Head of a Bacchante
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Charles-Joseph Natoire
French, 1741
Black and red chalk, heightened with white chalk and blue and pink pastels on blue-gray paper
12 7/8 x 9 1/4 in.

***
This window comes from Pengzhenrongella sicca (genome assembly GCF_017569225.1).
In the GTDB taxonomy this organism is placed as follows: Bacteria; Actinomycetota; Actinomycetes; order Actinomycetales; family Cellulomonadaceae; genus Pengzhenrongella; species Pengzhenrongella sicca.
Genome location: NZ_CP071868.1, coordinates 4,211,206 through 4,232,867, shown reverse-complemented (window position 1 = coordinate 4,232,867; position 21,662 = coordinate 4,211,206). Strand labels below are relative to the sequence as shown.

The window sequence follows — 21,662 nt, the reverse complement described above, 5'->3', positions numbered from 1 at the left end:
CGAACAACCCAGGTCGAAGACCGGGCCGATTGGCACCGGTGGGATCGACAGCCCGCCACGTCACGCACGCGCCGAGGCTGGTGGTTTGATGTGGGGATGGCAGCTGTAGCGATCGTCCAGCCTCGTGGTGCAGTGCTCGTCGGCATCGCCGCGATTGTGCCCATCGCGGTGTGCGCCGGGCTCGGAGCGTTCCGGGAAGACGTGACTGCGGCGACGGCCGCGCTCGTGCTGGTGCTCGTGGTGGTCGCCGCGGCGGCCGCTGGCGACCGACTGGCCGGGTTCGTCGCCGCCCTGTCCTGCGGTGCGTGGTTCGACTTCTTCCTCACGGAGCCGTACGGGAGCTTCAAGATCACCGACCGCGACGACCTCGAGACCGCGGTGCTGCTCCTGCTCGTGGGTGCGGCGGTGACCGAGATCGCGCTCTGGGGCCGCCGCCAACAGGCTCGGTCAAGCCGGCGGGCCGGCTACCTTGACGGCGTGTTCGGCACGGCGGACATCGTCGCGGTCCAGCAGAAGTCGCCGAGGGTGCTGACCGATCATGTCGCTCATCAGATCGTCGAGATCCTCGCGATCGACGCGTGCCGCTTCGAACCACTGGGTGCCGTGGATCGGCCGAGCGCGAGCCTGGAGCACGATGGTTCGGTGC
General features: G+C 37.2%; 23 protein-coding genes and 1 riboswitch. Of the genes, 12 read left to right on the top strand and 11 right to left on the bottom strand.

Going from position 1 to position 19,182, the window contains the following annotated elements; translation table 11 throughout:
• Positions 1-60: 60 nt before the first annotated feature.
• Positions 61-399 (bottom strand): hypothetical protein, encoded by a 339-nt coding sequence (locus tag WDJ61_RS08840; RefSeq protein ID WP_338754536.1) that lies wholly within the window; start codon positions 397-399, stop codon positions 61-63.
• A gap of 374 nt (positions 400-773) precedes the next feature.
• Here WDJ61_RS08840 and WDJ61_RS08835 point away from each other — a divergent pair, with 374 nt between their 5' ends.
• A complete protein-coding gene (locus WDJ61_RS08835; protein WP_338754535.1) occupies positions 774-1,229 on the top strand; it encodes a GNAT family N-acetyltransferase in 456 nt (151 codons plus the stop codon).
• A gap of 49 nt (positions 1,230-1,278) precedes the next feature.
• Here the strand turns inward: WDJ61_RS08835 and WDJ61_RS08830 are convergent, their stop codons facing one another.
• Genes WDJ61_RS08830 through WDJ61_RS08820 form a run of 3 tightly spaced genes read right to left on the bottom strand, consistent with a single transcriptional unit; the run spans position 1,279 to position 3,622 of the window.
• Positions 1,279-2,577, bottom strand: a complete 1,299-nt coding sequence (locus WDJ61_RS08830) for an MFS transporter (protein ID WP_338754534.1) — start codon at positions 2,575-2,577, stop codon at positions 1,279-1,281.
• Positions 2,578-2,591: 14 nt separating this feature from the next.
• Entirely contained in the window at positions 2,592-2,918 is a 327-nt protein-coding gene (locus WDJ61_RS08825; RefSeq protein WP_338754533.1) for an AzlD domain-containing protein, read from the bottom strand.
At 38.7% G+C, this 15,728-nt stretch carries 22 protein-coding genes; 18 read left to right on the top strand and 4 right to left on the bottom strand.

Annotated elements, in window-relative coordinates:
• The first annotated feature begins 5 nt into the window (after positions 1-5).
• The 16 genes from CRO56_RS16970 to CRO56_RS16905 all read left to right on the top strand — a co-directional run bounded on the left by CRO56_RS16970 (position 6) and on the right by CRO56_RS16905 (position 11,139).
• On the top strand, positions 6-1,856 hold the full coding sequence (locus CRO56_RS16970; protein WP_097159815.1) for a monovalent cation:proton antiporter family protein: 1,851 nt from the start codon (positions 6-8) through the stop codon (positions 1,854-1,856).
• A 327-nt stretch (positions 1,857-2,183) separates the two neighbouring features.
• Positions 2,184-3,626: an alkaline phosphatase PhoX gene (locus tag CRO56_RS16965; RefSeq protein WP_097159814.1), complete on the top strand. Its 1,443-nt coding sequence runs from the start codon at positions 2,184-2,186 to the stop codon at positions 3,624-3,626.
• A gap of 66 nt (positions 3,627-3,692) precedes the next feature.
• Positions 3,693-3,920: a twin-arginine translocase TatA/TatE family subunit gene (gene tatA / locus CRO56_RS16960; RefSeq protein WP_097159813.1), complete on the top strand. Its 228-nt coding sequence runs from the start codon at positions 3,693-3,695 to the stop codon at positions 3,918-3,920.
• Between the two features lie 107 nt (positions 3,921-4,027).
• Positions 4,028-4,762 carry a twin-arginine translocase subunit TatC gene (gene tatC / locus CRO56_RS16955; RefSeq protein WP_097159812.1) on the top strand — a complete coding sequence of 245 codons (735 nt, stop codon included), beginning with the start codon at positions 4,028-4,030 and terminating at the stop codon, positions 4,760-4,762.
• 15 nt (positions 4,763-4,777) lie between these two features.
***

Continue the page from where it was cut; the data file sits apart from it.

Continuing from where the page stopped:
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Charles-Joseph Natoire, who was often praised for his sensual depiction of the female nude, skillfully evoked the qualities of flesh in the full lips, long neck, rounded shoulder, and smooth, rosy cheeks of this head study. Natoire used meticulous layers of chalk and pastel for his subject's complexion, and long, loose chalk strokes for her hair. He made this drawing as a study for the Entry of Marc Antony into Ephesus , the first of three designs he created for a tapestry series to be woven at the Gobelins Tapestry Manufactory. In the completed design, this figure dances in the foreground, holding a tambourine-like musical instrument in her outstretched arms. Her upward gaze is directed to Marc Antony, who stands behind her, high on his chariot. Natoire's designs failed to please the Marquis de Marigny, Louis XV's director-general of the Bâtiments du Roi , and only one tapestry from the series was ever produced.